Radio station gives platform to local artists


Photo Courtesy of WEFT 90.1

Anika Emily performs live on WEFT 90.1 FM on July 2, 2019. Emily recently performed on the local radio station WEFT 90.1 with Jake Fava.

By Olivia Orlandi, Contributing Writer

Every Monday night, WEFT Sessions goes on-air to give bands and musicians the space to play live music for the community.
WEFT 90.1 is a local radio station here in Champaign-Urbana that has been on-air since 1981. Strictly run by volunteers who greatly enjoy what they do, WEFT brings together a group of music lovers through their live studio sessions for artists.
“I tell people it’s my primary hobby,” said Mike Feldman, engineer for the show. “I’m not a professional, I do this for fun and I get my live music fix by having the bands come to me.”
Feldman has been working for WEFT since 2000 and said he’s only missed four or five live sessions.
Artists invited to play a WEFT Sessions do so in a room filled wall to wall with CDs. Todd Hunter, host for WEFT, had a room similar in his home growing up that was filled with records.
“It looked like home,” Hunter said.
Hunter’s job is to interview the artists during their set, while simultaneously setting up for his second hour of air time after the live set, where he plays strictly local music.
Hunter said the sessions are for the artists. He makes sure he can speak with these artists before the play, letting them know “it’s their hour to do whatever they want with.” He said these sessions should be something easy and fun for the people who play them.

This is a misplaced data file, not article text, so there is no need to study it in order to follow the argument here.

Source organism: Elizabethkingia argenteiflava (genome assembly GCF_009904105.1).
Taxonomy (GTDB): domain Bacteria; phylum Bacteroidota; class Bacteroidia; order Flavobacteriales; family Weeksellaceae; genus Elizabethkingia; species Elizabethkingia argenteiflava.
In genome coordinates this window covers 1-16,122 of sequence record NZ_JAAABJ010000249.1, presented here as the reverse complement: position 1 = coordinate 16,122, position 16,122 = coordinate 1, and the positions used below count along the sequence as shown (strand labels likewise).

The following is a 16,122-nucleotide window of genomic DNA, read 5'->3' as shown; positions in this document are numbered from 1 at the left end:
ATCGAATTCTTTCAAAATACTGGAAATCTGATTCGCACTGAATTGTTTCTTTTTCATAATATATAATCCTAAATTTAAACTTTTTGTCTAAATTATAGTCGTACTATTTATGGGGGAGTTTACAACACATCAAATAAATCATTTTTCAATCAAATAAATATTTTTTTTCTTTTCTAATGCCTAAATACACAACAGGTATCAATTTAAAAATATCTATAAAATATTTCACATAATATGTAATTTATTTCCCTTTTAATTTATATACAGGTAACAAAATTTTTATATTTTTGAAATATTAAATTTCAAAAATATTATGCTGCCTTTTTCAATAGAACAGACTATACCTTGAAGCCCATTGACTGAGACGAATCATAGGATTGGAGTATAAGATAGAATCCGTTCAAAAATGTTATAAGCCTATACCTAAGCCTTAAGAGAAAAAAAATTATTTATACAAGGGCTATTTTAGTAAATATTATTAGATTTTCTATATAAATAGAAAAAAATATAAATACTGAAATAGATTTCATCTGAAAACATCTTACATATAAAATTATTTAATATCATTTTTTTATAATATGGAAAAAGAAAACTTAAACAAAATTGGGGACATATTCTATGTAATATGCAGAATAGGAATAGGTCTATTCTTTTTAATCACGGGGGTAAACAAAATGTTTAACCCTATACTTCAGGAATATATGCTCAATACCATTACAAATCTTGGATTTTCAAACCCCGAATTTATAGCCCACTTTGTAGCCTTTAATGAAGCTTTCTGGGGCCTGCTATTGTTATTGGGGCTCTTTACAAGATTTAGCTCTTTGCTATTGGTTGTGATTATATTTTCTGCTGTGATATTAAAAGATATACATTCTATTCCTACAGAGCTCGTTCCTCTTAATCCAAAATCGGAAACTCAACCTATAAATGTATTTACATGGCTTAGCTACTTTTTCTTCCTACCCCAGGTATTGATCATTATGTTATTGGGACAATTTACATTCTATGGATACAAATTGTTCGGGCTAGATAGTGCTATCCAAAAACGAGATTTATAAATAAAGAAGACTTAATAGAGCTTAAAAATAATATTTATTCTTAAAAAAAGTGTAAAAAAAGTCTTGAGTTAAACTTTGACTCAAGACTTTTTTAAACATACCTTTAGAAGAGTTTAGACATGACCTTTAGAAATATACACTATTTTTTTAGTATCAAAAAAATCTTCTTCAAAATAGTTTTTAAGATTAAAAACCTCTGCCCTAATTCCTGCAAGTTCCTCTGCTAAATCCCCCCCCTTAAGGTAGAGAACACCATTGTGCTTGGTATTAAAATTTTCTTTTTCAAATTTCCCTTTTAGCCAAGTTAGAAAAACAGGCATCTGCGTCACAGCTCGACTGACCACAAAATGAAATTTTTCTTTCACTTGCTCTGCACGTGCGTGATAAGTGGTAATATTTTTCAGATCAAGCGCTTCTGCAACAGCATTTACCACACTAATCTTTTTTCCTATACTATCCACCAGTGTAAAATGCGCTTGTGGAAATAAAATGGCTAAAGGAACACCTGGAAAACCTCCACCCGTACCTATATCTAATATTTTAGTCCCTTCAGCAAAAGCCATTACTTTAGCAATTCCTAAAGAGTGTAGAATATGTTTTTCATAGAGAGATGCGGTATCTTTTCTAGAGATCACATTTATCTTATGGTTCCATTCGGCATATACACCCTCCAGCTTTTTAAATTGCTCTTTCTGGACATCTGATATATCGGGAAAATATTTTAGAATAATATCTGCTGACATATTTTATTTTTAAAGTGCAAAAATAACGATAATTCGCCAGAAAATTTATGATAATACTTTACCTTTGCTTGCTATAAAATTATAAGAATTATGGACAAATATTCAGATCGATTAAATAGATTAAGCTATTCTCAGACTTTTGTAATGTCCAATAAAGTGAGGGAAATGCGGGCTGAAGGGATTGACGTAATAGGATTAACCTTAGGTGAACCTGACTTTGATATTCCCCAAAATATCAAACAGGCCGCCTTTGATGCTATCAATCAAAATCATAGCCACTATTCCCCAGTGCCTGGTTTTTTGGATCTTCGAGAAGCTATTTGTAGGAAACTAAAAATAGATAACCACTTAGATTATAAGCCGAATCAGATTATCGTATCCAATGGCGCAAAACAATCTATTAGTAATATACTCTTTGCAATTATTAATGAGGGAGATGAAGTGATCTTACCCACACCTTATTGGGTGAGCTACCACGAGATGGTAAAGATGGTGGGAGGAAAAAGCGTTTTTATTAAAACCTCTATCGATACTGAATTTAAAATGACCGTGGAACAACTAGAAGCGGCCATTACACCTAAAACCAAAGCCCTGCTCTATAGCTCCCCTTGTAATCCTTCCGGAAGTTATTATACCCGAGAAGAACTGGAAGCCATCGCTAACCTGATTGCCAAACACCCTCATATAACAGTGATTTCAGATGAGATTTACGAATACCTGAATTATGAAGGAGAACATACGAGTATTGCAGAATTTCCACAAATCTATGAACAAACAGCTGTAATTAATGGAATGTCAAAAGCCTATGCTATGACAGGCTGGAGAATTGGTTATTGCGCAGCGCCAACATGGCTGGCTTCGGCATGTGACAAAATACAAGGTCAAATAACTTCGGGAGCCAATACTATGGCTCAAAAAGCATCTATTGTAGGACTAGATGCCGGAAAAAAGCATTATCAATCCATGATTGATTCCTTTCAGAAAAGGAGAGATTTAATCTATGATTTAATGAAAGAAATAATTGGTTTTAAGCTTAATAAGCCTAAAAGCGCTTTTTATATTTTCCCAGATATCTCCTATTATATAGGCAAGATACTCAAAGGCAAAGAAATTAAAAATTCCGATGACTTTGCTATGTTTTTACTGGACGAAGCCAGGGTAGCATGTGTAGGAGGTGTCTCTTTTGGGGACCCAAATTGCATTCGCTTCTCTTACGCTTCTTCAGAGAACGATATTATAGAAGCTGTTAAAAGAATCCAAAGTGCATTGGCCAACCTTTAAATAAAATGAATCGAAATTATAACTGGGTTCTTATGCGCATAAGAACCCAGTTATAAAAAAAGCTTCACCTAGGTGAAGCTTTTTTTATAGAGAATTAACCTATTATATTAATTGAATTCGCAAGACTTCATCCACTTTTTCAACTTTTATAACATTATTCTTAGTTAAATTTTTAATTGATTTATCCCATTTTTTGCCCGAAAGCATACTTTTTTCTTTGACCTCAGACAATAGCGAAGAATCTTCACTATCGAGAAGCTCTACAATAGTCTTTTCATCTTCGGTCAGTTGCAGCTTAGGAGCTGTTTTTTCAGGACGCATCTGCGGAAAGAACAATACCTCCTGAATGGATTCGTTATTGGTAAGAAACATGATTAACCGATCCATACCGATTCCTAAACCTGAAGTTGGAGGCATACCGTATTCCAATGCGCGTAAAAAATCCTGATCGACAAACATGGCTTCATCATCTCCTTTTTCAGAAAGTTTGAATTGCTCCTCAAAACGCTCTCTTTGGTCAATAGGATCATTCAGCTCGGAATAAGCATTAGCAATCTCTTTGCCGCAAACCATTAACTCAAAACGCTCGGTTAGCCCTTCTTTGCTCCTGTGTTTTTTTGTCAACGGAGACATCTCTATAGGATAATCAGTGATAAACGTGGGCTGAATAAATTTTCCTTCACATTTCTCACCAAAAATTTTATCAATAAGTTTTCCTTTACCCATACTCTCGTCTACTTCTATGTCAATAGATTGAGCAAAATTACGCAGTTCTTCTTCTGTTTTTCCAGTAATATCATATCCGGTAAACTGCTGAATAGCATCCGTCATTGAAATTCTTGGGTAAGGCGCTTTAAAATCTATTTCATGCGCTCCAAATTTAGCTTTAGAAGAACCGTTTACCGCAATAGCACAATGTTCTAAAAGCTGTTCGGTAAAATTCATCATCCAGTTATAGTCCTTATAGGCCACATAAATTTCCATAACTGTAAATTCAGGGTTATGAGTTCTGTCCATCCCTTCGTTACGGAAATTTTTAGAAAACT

“Me talking is just to give them someone to talk to to get their information out,” Hunter said. “I’m not supposed to be the focal point, I’m just there to help them.”
Mike Ingram, booker for WEFT, played a few sessions before he began booking artists for the station.
“It’s a cool room, just being surrounded by walls and walls of music and the years of history that are in the building, ” Ingram said.
Feldman said they wanted to document the legends of the local scene and showcase the newcomers. They ask previous performers to set them up with fresh talent.
Any week in which they’re not able to book an act, WEFT does something they call “encore editions.” They will pick a live session from their vault, dating back 20 years, and play it again. The station has only missed one or two performances due to technical difficulties.
Before COVID-19, bands and artists were able to bring friends or family to watch their session. Anka Radley, folk-rock artist who plays under The Dawn Patrol, said she brought a bunch of friends to her sessions and has also attended theirs. She said it was fun to be able to joke around with her friends.
Radley said the people who run the sessions at the station make the environment less intimidating.
“They’re really friendly,” Radley said. “They set a nice environment for you, and I’ve always felt comfortable there.”
A big part of the environment comes from being surrounded by the walls of albums.
WEFT is run by volunteers and funded by donations, grants and some advertising. Feldman said the people at WEFT love what they do enough to do it without compensation.
Feldman has spent his 21 years with WEFT perfecting his craft, finding ways to create cleaner sound, making sure the setup works well with video and shooting video himself in earlier days.
“It’s so gratifying when the band gets to hear their recording,” Feldman said.
Due to COVID-19 restrictions, the studio is only allowed solo acts or duos during their live sessions. Feldman said that a lot of the shows hosted by DJs are recorded at their homes.

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